B. By 2004-05 (House) or 2005-06 (Senate) school year, introduce annual testing of all students in grades 3-8 in reading and math (in Senate, add science in 2007-08); and keep testing once in grades 10-12. [Only 15 states now test reading and math annually in all grades 3-8.]

C. Score and report by "levels": below-basic, basic, proficient, advanced; state decides the test and the meaning of each level (so "proficient" may vary greatly from state to state).

D. Disaggregate data by income, race, disability, LEP for adequate yearly progress purposes (House and Senate), add migrant and gender for general reporting purposes in House and AYP purposes in Senate.

E. Report the test results publicly, including disaggregation of data as in I.D. above.

F. Severe special needs students may be given alternate assessments, less severe may be given accommodations.

G. English language learners (ELL) who have been in U.S. 3 years or less do not have to take regular English versions of tests, but in House version [I did not see this in Senate] all ELL students will have to be tested by the LEA to determine proficiency in English starting in 2002-03 [I assume even in first year of being in US, as California now requires].

II. Adequate Yearly Progress (AYP)

A. Use test-results-ONLY as the basis for determining adequate yearly progress. House and Senate say also gather dropout data. [However, the actual AYP formula in each chamber does not include dropout data in the calculation, so there appears to be no penalty for pushing students out of school to make AYP test results look better.] Other information may be gathered and reported, but it may not change which schools are subject to sanctions.

B. House provides two and Senate one model for meeting AYP requirements, but the essence is that in 10-12 years from the base year (2002), ALL students must reach the "proficient" level on the state tests.
[I find the language unclear, but there <may> be an exemption for severe special needs students, also may be one for ELL students for their first three years in US schools, but I don't think so – that is, they too are expected to meet "proficiency" requirements, even though they may not have to be tested with the regular tests.]

C. 95 percent of students in a school and 95% of students in each identified group in a school (racial, etc.) must be tested for a school to be able to meet AYP. [My reading is that this does not exempt severe special needs or ELL, who presumably must be tested despite other language saying they do not have to be tested - or this is a glitch in the writing of the law. Like mandating more testing, this will override state opt out provisions where they exist.]

D. Essentially, every school, district, and state, and all the listed groups (racial, etc.) must make adequate annual progress toward the goal of all being proficient in 10 (Senate) or 12 (House) years. E.g., subtract percentage of students now at proficient or above from 100 percent of students, divide result by 10 (or 12), to get the minimum percentage gain required each year for all the categories.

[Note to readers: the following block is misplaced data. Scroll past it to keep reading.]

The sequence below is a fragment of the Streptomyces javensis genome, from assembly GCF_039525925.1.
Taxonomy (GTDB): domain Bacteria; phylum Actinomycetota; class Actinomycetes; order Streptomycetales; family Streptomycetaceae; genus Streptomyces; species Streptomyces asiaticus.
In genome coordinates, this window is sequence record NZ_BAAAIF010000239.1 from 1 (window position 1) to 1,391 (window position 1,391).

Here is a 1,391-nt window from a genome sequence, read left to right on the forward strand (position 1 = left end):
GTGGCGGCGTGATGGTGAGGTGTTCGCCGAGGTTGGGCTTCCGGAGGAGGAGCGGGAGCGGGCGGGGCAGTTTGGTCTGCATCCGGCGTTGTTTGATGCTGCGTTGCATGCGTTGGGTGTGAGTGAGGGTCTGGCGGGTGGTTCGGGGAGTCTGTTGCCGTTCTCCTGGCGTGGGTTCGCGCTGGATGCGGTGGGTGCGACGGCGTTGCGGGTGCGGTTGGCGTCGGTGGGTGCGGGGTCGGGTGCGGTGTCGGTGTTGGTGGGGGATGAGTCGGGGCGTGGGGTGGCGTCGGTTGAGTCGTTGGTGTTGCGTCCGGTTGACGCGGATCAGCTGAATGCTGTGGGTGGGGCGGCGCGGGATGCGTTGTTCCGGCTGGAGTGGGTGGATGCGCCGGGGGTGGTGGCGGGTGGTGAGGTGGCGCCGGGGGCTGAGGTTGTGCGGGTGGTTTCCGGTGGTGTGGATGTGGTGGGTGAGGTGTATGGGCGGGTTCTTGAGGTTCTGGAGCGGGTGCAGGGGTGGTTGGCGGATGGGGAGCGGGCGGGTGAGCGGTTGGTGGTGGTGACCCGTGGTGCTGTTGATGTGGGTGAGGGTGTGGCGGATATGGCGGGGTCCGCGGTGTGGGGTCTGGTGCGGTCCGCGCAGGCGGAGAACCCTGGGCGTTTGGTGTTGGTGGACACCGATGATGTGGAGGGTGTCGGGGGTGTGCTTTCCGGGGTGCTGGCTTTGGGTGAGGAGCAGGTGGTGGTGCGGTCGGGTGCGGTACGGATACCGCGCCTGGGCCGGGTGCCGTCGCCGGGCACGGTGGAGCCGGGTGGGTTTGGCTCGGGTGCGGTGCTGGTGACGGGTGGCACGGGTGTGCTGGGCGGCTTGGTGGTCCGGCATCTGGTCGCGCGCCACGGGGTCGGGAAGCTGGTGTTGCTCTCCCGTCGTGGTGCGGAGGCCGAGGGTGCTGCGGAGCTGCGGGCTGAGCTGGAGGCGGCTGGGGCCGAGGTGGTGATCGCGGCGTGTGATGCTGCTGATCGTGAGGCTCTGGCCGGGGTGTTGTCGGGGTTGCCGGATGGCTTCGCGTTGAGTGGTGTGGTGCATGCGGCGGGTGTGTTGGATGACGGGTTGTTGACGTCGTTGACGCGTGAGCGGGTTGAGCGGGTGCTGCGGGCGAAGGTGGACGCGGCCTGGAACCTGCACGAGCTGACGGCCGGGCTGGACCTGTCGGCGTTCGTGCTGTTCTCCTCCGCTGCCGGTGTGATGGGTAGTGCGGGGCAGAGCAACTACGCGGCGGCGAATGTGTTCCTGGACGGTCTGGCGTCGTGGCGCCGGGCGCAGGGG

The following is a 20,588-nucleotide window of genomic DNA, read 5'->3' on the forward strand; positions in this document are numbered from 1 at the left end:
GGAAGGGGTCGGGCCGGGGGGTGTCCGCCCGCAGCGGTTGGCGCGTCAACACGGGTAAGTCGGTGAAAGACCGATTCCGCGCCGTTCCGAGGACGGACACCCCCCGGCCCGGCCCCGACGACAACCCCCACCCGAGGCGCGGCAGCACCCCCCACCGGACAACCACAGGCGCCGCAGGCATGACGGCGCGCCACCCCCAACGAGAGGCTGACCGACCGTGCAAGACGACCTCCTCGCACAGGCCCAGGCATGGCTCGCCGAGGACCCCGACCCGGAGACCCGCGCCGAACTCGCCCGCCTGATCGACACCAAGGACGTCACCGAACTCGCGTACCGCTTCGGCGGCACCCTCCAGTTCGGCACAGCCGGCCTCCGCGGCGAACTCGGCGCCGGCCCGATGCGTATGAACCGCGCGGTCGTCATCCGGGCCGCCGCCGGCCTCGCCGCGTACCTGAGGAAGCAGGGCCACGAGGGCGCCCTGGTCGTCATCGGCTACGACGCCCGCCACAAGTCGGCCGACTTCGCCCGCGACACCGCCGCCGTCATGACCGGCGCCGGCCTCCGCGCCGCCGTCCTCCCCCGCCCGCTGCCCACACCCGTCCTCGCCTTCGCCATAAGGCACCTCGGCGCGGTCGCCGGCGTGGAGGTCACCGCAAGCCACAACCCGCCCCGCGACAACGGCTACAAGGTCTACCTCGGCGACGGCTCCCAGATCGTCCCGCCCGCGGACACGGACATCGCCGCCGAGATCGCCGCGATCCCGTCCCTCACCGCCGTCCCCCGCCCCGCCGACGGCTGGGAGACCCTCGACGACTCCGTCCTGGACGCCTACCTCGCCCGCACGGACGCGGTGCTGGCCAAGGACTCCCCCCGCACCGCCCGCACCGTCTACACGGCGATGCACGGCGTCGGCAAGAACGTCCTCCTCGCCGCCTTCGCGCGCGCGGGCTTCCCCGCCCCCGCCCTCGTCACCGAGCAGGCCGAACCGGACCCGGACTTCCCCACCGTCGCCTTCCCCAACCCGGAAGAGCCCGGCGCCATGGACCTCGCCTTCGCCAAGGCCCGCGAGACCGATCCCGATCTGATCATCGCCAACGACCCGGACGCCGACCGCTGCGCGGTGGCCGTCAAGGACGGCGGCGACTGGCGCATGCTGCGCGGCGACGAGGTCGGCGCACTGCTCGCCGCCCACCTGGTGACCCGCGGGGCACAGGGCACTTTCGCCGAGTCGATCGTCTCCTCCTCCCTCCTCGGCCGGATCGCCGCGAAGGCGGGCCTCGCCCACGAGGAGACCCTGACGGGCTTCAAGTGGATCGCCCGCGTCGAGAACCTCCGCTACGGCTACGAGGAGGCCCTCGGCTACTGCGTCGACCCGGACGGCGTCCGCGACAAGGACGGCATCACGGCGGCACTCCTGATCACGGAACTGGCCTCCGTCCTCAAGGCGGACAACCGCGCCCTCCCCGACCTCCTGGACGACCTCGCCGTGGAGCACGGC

The Senate refers to "measurable progress" and a timeline for the groups and allows the state to define how it will determine statistically whether AYP is met (unlike the House which provides two options).
The Senate also differs on progress for the named groups: While the House version requires all named groups to make the same adequate yearly progress as is required of the school as a whole, and if they do not, the school is subject to sanctions. The Senate version [according to a Senate staffer, this is not in the website version] instead would require named groups to progress at least one percentage point per year, based on three-year averages (i.e., 3 points in any three-year block).

E. At most (but not all) places the groups (racial, etc.) are mentioned, provisions state the data must be reported/used only if statistically reliable (tests in general are required to be reliable) and so long as the population is not so small that individuals could be identified. [Recent evidence suggests that most schools, never mind groups, would be exempt from having to meet AYP (and thus miss sanctions) if reliability is taken seriously – which it probably won't be unless states or districts fight].

III. "Assessment" and "Improvement" (Sec. 1116) – the schedule of assistance and sanctions in the House bill proceeds as follows (Senate schedule differs, see below), assuming legislation passes in 2001:

Year 1 (2002) - baseline data established using the tests mandated in the 1994 authorization (see I.A., above).

Year 2 (2003) - Identification for school improvement; House language reads: "Sec. 1116(b)(1)(A). Identification.–A local education agency [LEA] shall identify for school improvement any elementary or secondary school served under this part that– (i) fails, for any year, to make adequate yearly progress." [In other words, if a school does not improve from year 1 to year 2, they are marked as not making adequate yearly progress, and same will be true for year 2 to 3, 3 to 4, etc.] Assistance must be provided to such a school. For any such school, its students may transfer to another school in the LEA that has met AYP, if permitted under state law; LEA is to pay for transportation. If all schools in LEA need improvement, LEA is to try to work out cooperative arrangement with other LEAs. Schools will have to develop/revise improvement plans. The Senate has similar requirement (see notes below) but Senate also says that schools or LEAs which are not participating in Title I are not subject to the "school improvement" provisions of Sec.1116(c), school improvement, corrective action and reconstitution.